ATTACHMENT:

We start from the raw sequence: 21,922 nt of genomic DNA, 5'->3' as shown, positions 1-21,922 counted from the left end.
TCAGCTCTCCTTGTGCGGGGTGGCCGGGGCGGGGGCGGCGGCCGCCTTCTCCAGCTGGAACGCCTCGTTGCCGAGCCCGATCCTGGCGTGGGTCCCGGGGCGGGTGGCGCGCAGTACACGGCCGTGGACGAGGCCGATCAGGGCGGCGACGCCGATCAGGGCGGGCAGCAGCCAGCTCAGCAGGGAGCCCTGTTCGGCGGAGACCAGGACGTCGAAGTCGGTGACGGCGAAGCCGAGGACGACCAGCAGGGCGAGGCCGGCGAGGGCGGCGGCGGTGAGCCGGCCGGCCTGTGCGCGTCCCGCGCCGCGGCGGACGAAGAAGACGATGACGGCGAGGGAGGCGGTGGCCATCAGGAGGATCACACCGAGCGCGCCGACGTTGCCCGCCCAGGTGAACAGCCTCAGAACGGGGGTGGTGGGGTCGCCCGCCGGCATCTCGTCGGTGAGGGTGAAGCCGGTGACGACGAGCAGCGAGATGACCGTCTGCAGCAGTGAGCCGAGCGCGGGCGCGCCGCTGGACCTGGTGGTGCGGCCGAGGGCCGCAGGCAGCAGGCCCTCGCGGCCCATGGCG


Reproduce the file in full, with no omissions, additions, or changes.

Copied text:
We start from the raw sequence: 21,922 nt of genomic DNA, 5'->3' as shown, positions 1-21,922 counted from the left end.
TCAGCTCTCCTTGTGCGGGGTGGCCGGGGCGGGGGCGGCGGCCGCCTTCTCCAGCTGGAACGCCTCGTTGCCGAGCCCGATCCTGGCGTGGGTCCCGGGGCGGGTGGCGCGCAGTACACGGCCGTGGACGAGGCCGATCAGGGCGGCGACGCCGATCAGGGCGGGCAGCAGCCAGCTCAGCAGGGAGCCCTGTTCGGCGGAGACCAGGACGTCGAAGTCGGTGACGGCGAAGCCGAGGACGACCAGCAGGGCGAGGCCGGCGAGGGCGGCGGCGGTGAGCCGGCCGGCCTGTGCGCGTCCCGCGCCGCGGCGGACGAAGAAGACGATGACGGCGAGGGAGGCGGTGGCCATCAGGAGGATCACACCGAGCGCGCCGACGTTGCCCGCCCAGGTGAACAGCCTCAGAACGGGGGTGGTGGGGTCGCCCGCCGGCATCTCGTCGGTGAGGGTGAAGCCGGTGACGACGAGCAGCGAGATGACCGTCTGCAGCAGTGAGCCGAGCGCGGGCGCGCCGCTGGACCTGGTGGTGCGGCCGAGGGCCGCAGGCAGCAGGCCCTCGCGGCCCATGGCG